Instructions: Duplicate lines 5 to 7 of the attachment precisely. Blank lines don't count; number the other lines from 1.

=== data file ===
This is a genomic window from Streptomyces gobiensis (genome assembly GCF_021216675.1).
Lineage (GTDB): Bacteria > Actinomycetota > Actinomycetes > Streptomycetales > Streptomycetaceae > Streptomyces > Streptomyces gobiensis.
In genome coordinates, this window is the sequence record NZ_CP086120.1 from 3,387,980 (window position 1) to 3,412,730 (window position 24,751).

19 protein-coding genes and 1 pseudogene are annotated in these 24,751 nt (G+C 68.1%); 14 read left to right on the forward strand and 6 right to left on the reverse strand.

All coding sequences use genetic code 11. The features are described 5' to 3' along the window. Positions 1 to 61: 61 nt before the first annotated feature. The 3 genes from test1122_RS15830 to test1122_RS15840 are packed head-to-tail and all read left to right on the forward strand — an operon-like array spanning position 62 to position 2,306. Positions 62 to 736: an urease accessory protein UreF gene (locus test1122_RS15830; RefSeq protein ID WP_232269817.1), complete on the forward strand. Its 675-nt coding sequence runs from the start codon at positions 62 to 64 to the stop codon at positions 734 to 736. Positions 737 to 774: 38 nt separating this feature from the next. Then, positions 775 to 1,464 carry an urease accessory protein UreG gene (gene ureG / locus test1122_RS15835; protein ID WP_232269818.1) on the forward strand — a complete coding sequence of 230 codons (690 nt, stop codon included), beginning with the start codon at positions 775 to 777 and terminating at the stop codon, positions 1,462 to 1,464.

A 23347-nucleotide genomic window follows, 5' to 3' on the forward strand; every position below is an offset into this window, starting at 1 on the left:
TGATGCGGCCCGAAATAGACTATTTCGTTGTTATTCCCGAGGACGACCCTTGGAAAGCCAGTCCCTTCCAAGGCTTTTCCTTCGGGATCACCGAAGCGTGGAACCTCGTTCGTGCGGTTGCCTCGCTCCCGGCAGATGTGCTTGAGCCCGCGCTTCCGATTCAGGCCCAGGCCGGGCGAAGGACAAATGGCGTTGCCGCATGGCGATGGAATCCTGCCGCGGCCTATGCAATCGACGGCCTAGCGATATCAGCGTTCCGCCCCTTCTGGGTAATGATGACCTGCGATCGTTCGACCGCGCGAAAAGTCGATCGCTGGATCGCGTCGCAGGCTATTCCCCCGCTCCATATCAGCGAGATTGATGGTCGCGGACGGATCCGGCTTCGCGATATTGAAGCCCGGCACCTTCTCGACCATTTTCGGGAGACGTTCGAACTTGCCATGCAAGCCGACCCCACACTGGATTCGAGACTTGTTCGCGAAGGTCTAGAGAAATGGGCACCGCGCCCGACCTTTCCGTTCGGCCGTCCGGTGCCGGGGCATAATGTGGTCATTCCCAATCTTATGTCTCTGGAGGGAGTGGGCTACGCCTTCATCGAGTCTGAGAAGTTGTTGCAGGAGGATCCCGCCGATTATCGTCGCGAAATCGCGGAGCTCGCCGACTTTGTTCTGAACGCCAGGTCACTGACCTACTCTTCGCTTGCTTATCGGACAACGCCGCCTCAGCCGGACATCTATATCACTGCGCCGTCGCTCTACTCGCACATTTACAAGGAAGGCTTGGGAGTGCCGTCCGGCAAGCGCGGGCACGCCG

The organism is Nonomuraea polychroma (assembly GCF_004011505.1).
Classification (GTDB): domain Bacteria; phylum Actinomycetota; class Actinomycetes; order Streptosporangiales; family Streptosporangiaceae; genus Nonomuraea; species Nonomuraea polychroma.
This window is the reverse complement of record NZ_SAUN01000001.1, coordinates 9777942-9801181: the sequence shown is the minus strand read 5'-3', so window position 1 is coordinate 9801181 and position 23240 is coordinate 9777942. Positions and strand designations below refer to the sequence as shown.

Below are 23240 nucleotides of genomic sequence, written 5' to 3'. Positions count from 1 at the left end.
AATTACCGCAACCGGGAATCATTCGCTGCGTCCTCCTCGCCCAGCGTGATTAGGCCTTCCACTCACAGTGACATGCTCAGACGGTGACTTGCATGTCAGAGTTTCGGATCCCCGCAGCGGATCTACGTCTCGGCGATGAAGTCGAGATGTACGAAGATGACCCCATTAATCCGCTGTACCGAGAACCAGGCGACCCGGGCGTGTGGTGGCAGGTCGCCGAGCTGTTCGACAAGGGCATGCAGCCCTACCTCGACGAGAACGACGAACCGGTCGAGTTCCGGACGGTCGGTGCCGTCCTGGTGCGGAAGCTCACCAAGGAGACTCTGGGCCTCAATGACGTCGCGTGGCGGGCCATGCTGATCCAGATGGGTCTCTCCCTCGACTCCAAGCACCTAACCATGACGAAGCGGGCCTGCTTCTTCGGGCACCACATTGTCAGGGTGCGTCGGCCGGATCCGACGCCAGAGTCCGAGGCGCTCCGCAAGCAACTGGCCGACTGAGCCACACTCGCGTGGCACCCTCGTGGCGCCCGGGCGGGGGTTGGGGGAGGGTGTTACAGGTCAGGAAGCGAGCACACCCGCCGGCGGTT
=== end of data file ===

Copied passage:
All coding sequences use genetic code 11. The features are described 5' to 3' along the window. Positions 1 to 61: 61 nt before the first annotated feature. The 3 genes from test1122_RS15830 to test1122_RS15840 are packed head-to-tail and all read left to right on the forward strand — an operon-like array spanning position 62 to position 2,306. Positions 62 to 736: an urease accessory protein UreF gene (locus test1122_RS15830; RefSeq protein ID WP_232269817.1), complete on the forward strand. Its 675-nt coding sequence runs from the start codon at positions 62 to 64 to the stop codon at positions 734 to 736. Positions 737 to 774: 38 nt separating this feature from the next. Then, positions 775 to 1,464 carry an urease accessory protein UreG gene (gene ureG / locus test1122_RS15835; protein ID WP_232269818.1) on the forward strand — a complete coding sequence of 230 codons (690 nt, stop codon included), beginning with the start codon at positions 775 to 777 and terminating at the stop codon, positions 1,462 to 1,464.

A 23347-nucleotide genomic window follows, 5' to 3' on the forward strand; every position below is an offset into this window, starting at 1 on the left:
TGATGCGGCCCGAAATAGACTATTTCGTTGTTATTCCCGAGGACGACCCTTGGAAAGCCAGTCCCTTCCAAGGCTTTTCCTTCGGGATCACCGAAGCGTGGAACCTCGTTCGTGCGGTTGCCTCGCTCCCGGCAGATGTGCTTGAGCCCGCGCTTCCGATTCAGGCCCAGGCCGGGCGAAGGACAAATGGCGTTGCCGCATGGCGATGGAATCCTGCCGCGGCCTATGCAATCGACGGCCTAGCGATATCAGCGTTCCGCCCCTTCTGGGTAATGATGACCTGCGATCGTTCGACCGCGCGAAAAGTCGATCGCTGGATCGCGTCGCAGGCTATTCCCCCGCTCCATATCAGCGAGATTGATGGTCGCGGACGGATCCGGCTTCGCGATATTGAAGCCCGGCACCTTCTCGACCATTTTCGGGAGACGTTCGAACTTGCCATGCAAGCCGACCCCACACTGGATTCGAGACTTGTTCGCGAAGGTCTAGAGAAATGGGCACCGCGCCCGACCTTTCCGTTCGGCCGTCCGGTGCCGGGGCATAATGTGGTCATTCCCAATCTTATGTCTCTGGAGGGAGTGGGCTACGCCTTCATCGAGTCTGAGAAGTTGTTGCAGGAGGATCCCGCCGATTATCGTCGCGAAATCGCGGAGCTCGCCGACTTTGTTCTGAACGCCAGGTCACTGACCTACTCTTCGCTTGCTTATCGGACAACGCCGCCTCAGCCGGACATCTATATCACTGCGCCGTCGCTCTACTCGCACATTTACAAGGAAGGCTTGGGAGTGCCGTCCGGCAAGCGCGGGCACGCCG